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I’m pleased to have been selected to the South Dakota Humanities Council’s Speaker Series.  To see how to have me appear in South Dakota please reference http://sdhumanities.org. If you would like me to appear in Minnesota, please contact me directly.

I have prepared several presentations for the program but can customize to fit the audience.

“History and Storytelling – The Creation of the Historical Fiction Novel”



Linstrom presents the process of creating his historical fiction novels The Last Ram and The Murder Trial of the Last Lakota Warrior. The author of a novel depicting historical fiction has the research challenges of a historian and the entertainment challenges of a storyteller. In this program, Linstrom presents how an historical event becomes an entertaining idea and evolves from a short story, to a novella and finally to a novel. With each step there are layers of complexity that build interest for the reader. Since both the Last Ram and The Murder Trial of the Last Lakota Warrior are based in varying degrees on history, the presentation includes images to bring to life, the Badlands, Sioux Falls as The Divorce Capital of America, the history of the Audubon Bighorn Sheep, the Plenty Horses Murder Trial, the Wounded Knee battle, the history of the Lakota, politics and racism of the West and the challenges facing Lakota boys sent to Indian Schools. Linstrom shows how these historical facts are woven together to entertain readers while maintaining the integrity of history. This presentation is appropriate for people interested in the history of the West and / or in the craft of writing.  It has been presented to Middle Schools, High Schools and Libraries.

Source Listing: https://stevelinstromwriter.com/presentations/historical-fiction-references/


“Reading with a Writer’s Eye” 

Linstrom explains how to read literature to improve fiction writing.  This workshop is based upon Linstrom’s Masters Degree capstone and helps the audience explore how writers learned their craft before the world of MFAs and “How To” books. Writers studied writing by reading and analyzing the masters and then discussing what they found with other writers.  After setting out the philosophical approach, the audience does a hands on analysis of one aspect of “Hills Like White Elephants” by Ernest Hemingway and “Everything that Rises Must Converge” by Flannery O’Connor.  These stories which can be found online for free, provide the audience with  valuable insights that can be incorporated into their own writing.  The presentation includes a two page worksheet for the audience to take home to directly apply what was learned.  This is a good presentation for people who are interested in creative writing.  It was delivered it to the Lake Area Writer’s Network Conference and at the Bloomington Book Fair and Writers Conference.  References are available.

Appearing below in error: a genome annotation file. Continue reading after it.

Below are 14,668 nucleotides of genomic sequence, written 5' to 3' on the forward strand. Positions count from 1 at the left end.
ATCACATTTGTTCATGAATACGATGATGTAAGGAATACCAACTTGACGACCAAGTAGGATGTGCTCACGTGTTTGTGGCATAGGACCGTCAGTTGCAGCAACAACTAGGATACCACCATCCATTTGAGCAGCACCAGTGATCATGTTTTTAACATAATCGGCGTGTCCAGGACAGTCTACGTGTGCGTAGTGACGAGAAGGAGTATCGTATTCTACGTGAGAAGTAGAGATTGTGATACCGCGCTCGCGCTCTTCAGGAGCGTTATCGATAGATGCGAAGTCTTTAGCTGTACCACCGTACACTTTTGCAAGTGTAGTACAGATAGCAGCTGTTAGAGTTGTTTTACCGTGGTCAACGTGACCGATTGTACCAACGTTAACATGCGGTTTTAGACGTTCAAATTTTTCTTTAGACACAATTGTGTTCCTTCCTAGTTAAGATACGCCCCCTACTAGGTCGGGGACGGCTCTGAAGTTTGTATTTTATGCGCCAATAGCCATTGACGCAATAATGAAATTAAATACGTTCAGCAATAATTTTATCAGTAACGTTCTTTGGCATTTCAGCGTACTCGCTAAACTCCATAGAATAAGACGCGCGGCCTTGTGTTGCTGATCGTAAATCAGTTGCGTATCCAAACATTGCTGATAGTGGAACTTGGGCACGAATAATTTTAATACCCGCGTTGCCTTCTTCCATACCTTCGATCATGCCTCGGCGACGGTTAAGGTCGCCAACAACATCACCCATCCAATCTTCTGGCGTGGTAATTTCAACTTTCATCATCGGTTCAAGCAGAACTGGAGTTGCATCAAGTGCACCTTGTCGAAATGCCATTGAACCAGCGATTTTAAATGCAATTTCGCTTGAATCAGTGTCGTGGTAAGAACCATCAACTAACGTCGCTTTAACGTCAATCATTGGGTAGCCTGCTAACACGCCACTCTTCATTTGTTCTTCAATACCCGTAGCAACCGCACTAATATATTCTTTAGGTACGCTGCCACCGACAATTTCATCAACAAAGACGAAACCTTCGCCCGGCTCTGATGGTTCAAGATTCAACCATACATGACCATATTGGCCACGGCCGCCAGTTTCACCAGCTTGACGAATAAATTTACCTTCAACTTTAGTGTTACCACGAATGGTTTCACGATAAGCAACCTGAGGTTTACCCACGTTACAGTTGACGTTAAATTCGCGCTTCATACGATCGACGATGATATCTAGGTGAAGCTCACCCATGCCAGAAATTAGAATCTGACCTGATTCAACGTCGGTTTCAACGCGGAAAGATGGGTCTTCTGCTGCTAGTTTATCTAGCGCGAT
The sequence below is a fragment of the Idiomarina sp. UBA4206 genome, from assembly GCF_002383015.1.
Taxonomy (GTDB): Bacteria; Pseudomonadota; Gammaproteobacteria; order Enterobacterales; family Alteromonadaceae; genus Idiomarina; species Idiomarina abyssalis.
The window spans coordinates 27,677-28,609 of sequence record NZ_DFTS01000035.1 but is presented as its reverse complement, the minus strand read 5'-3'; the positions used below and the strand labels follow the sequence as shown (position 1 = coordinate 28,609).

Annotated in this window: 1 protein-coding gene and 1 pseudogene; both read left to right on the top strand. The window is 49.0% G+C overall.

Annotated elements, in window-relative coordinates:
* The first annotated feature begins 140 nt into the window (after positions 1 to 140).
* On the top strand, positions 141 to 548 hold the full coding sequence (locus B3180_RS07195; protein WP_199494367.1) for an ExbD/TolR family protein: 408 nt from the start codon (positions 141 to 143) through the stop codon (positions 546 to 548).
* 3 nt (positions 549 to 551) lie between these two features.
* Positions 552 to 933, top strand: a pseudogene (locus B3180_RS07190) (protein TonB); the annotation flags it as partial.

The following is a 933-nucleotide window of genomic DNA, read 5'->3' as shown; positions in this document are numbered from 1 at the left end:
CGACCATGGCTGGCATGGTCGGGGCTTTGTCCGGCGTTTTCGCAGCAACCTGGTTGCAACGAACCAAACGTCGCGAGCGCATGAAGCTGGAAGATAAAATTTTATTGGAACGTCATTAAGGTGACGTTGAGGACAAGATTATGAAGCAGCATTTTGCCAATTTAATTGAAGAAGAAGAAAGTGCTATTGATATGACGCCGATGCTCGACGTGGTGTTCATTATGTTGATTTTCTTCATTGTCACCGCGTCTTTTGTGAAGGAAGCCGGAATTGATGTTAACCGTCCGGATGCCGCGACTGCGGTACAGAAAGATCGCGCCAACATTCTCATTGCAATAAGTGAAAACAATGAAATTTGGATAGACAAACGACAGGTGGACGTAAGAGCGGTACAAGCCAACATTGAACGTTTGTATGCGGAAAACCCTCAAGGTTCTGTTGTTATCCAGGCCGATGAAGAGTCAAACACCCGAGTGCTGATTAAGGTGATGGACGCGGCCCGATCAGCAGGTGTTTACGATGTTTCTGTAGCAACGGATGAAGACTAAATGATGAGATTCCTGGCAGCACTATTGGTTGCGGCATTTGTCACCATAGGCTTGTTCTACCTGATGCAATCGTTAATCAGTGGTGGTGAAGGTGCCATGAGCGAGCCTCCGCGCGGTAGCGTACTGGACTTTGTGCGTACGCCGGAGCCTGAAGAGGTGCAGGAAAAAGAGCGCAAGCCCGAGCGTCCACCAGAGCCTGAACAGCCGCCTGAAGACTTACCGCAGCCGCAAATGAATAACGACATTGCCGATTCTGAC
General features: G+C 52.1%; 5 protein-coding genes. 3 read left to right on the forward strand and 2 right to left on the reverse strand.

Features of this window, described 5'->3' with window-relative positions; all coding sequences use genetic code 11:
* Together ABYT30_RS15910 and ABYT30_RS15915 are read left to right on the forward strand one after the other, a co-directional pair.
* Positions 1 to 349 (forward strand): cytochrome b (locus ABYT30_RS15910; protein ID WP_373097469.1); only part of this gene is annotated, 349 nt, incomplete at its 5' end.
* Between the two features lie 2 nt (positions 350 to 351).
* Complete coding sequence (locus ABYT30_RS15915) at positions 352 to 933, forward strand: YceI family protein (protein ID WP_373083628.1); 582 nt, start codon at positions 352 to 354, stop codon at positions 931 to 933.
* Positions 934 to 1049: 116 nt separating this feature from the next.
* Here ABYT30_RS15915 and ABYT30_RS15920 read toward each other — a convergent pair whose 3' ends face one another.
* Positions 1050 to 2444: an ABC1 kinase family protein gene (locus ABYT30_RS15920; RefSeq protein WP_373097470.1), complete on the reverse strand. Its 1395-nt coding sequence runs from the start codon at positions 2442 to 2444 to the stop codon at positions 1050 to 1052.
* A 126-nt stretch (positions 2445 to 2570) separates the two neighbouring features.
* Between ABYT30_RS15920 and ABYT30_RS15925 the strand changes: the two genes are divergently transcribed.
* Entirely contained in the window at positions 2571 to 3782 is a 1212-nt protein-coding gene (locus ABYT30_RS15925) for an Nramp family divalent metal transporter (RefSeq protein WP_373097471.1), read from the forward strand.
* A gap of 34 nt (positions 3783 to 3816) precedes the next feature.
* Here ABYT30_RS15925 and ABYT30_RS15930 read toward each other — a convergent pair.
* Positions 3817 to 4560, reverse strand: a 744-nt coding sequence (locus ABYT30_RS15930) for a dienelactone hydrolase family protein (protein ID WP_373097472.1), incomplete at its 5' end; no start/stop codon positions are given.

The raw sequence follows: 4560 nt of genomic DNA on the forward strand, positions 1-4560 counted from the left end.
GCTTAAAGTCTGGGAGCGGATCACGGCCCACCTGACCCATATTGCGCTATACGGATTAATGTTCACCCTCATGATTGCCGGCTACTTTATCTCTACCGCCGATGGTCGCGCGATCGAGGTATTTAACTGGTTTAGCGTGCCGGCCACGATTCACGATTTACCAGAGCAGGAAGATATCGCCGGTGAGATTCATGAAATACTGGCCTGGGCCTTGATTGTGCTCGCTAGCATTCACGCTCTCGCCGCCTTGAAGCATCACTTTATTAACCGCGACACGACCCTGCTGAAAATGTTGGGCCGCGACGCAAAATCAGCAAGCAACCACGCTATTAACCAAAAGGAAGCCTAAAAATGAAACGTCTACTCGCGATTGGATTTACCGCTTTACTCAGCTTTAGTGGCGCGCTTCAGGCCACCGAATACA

Review from the Bloomington Book Fair:  Monitor’s Comments:  Audience was engaged.  Top notch presentation.  Authoritative presence.  Necessary skill to enhance writer’s pieces.

See slide show in Literature Study with a “Writer’s Eye” tab.

“A Diplomat, a Politician, an Evangelist and a Warrior”

“The Greatest Lakota Leaders”

Linstrom identifies the differences and similarities between Spotted Tail, Red Cloud, Sitting Bull and Crazy Horse.   This  presentation is based on a non fiction book Linstrom has been researching. Important management and  leadership lessons can be learned by the study of the greatest Lakota Leaders. We tend to evaluate our leaders based upon how they react in crisis situations.  Four men led the Lakota Sioux Indians through the thirty five year transition from unconquered rulers of the high plains to a people totally subjugated by white America.  It was the ultimate crisis. Each of the leaders was the most prominent Indian in America for a time and their every action was closely followed by politicians, military leaders and the American public. The relationships between Spotted Tail, Sitting Bull, Red Cloud and Crazy Horse were complicated and the men were sometimes allies, sometimes bitter enemies and always rivals. They had drastically different political beliefs, personalities and leadership styles, but were all focused on the preservation of the future of the Lakota people. History tends to focus on battles instead of the day to day challenges of being a leader. This is a presentation for people who love history and organizational management.

Reference List: https://stevelinstromwriter.com/presentations/further-reading-lakota-leaders/